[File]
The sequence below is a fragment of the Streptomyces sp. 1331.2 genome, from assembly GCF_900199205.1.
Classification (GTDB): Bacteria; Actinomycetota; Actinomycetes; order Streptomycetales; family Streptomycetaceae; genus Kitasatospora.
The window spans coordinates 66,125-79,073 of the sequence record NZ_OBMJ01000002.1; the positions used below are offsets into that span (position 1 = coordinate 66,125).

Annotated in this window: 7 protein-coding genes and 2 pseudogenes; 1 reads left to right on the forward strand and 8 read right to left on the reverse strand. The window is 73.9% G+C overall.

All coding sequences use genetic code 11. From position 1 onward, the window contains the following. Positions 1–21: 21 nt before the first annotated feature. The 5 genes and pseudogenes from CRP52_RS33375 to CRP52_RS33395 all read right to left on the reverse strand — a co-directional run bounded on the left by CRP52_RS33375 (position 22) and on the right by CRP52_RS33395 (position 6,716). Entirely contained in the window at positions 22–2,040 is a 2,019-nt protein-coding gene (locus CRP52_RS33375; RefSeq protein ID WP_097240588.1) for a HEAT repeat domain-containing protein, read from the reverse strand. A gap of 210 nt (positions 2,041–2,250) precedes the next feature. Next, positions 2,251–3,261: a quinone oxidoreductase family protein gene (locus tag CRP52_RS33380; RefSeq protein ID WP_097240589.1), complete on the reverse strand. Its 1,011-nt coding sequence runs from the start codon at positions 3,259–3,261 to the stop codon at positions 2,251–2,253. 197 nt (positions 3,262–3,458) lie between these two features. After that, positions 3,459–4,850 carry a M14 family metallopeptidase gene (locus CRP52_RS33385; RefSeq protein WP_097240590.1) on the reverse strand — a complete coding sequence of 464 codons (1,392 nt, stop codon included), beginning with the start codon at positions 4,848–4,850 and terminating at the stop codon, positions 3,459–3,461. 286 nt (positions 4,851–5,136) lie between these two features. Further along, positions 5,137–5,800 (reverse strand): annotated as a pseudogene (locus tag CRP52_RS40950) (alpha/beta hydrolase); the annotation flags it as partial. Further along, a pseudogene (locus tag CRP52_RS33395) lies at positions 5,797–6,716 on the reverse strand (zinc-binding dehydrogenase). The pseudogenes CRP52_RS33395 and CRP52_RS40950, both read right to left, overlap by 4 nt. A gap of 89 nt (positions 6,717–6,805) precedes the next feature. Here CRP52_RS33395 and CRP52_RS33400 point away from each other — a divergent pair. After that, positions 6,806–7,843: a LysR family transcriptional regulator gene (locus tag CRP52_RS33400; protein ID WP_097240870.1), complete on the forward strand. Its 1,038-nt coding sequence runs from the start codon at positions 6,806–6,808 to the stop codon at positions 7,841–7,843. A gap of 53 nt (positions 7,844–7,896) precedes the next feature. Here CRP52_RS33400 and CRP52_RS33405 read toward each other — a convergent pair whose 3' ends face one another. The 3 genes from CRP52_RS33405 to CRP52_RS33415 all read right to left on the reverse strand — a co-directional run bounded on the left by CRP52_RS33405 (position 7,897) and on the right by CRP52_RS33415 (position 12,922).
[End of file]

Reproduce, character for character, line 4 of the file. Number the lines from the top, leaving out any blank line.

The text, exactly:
Annotated in this window: 7 protein-coding genes and 2 pseudogenes; 1 reads left to right on the forward strand and 8 read right to left on the reverse strand. The window is 73.9% G+C overall.